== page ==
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Tigers return to advertised form

Martinezes lead the way with 10 RBIs

NEW YORK -- Late Saturday night, questions were being asked about the apparent disappearance of the Detroit Tigers offense.

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But on a sunny Sunday afternoon in the Bronx, what once was lost was rediscovered, in a very large way.

Sunday, the Tigers got 10 RBIs from persons named Martinez -- four from Victor and six from J.D., who had three home runs. The Tigers, who had suffered through a 14-3 loss the night before, turned the tables on the Yankees in a 12-4 victory.

The Tigers had lost 17 of their last 25 games coming into this one. They had lost the last four in a row. They had been held to two or fewer runs in 28 games this season. They were merely eighth in the AL in runs scored.

But on Sunday, you saw the Tigers as advertised. This looked like the team that has won four straight AL Central titles. Those clubs were characterized by strong starting pitching -- Anibal Sanchez provided that Sunday -- and a truly imposing lineup.

This lineup had not been imposing lately, but Sunday it was back at its best level, against a heralded pitcher, Masahiro Tanaka.

Saturday, Tigers manager Brad Ausmus had predicted that the offense would return to a higher level. Nobody said anything about 12 runs, but even during a slump, Ausmus remained completely confident in his lineup. Why?

"The vast majority of these guys are veterans, they're professionals, they know that it's a 162-game season, there are ebbs and flows, there are crappy periods and times that you can't do anything wrong," Ausmus said. "If [we] can get through those downslides and keep a positive attitude, I think we'll be in great shape, especially with the talent we have."

"You just keep throwing them out there, when you've got names like [Miguel] Cabrera, [Victor] Martinez, [J.D.] Martinez, [Yoenis] Cespedes, [Ian] Kinsler, you know what their track record is, and you keep sending them out there."

The Tigers needed a turning point, a spark, a change of direction -- and Victor Martinez gave them that with a two-out, two-run homer in the first.

"That's big for us," said third baseman Andrew Romine, who also had a home run and appears to be hitting his way into increased playing time. "That got us started and to come from a guy who hasn't been here for part of the season, that's huge. We know that we'll be able to jump on his back and he'll be able to carry us."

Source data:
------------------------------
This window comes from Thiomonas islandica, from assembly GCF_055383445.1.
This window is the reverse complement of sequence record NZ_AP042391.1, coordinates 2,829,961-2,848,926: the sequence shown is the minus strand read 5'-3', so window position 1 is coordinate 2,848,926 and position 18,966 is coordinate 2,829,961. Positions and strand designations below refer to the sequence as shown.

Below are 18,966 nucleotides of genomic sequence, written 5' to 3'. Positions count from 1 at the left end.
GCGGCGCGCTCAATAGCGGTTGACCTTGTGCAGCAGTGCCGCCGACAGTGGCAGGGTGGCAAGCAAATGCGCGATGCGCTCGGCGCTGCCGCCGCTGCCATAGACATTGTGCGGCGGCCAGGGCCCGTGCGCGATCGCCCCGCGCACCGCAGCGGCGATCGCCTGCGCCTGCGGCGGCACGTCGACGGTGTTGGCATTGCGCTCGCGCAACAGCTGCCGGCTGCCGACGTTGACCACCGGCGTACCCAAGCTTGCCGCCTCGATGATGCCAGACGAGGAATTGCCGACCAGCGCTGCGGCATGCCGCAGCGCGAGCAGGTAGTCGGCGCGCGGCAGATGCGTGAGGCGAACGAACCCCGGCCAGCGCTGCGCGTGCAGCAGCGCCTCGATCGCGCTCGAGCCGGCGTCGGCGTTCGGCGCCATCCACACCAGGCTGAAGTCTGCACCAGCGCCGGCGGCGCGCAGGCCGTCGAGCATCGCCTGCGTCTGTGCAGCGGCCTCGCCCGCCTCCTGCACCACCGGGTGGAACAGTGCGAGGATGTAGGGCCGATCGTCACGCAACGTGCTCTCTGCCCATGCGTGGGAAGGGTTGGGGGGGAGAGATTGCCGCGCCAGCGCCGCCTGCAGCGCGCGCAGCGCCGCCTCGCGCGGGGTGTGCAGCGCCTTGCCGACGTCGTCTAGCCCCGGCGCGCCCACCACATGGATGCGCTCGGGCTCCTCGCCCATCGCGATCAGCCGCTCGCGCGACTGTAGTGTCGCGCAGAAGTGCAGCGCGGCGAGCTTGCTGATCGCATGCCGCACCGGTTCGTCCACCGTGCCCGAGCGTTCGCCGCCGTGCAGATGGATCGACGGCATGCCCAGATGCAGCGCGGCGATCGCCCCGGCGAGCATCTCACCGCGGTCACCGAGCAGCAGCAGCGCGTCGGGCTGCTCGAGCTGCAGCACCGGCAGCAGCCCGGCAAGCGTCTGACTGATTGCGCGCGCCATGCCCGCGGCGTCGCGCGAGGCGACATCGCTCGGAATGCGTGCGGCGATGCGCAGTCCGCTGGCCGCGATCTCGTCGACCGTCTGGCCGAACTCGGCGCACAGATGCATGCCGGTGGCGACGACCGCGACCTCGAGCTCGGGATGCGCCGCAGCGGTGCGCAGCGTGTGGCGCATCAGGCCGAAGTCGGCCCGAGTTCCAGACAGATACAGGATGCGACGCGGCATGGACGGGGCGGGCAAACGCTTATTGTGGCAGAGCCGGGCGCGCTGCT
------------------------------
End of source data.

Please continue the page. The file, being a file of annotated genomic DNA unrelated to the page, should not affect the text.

Victor Martinez was playing in just his third game after a stay on the disabled list with knee inflammation. He had a terrific season in 2014, finishing second in the AL MVP balloting. There is no overstating how important his return could be for the Tigers. His production would help, and as a switch-hitter he gives a predominantly right-handed lineup a more balanced nature. The Tigers were doubly encouraged Sunday, not only with his three-hit day, but because he was turning on the ball while hitting from the left side.

"If Victor swings the bat with any semblance of what he did a year ago, that definitely adds depth, that's protection for Miguel," Ausmus said. "That's a left-handed bat, which we're short of. I think all those things are plusses for us.

"It's good to have that presence, that left-handed bat, that run-producing ability back in the lineup. Quite frankly, we could use [catcher] Alex Avila, as well, another left-handed bat.

"Then you have [Anthony] Gose, [Victor] Martinez, Alex Avila, Romine if you throw him in there, then you'd have some left-handed bats, the kind of bats that could protect us from the types of pitchers that we've had trouble with this year, pitchers that are getting double-play balls, sinker-slider type guys have given us trouble with the absence of Martinez and Avila, and as a result we've had trouble scoring runs at times. I think having those guys back, in addition to having Gose and Romine playing, will give us a little bit of protection against those types of pitchers."

Avila is out with a knee injury but is getting closer to a rehab assignment.

After Victor Martinez put the Tigers on the board Sunday, J.D. Martinez hit a two-run homer. He hit his second off Tanaka, a solo shot in the fifth, then hit a three-run, opposite field blast off reliever Danny Burawa in the sixth.

He had never had a multi-homer game in the Majors, but Sunday he hit three.

"J.D.'s got a ton of power," Ausmus said. "Outside of Miggy, he's got the most power on this team."

What was the key to hitting against the usually difficult Tanaka?

"As clichéd as it sounds, you've got to get him up," J.D. Martinez said. "He's got some great stuff when he's down in the zone."

Before Sunday this weekend had been a bust for the Tigers. They had served as victims as Alex Rodriguez recorded his 3,000th hit. And then they had lost by 11 runs. "We've been getting our heads kicked in the last couple of games," was the way J.D. Martinez put it.

But Sunday, with a two-Martinez punch, hitting up and down the lineup and solid pitching, the Tigers looked the way the Tigers were supposed to look, which was, of course, very good.

Mike Bauman is a national columnist for
Read More: Detroit Tigers, J.D. Martinez, Victor Martinez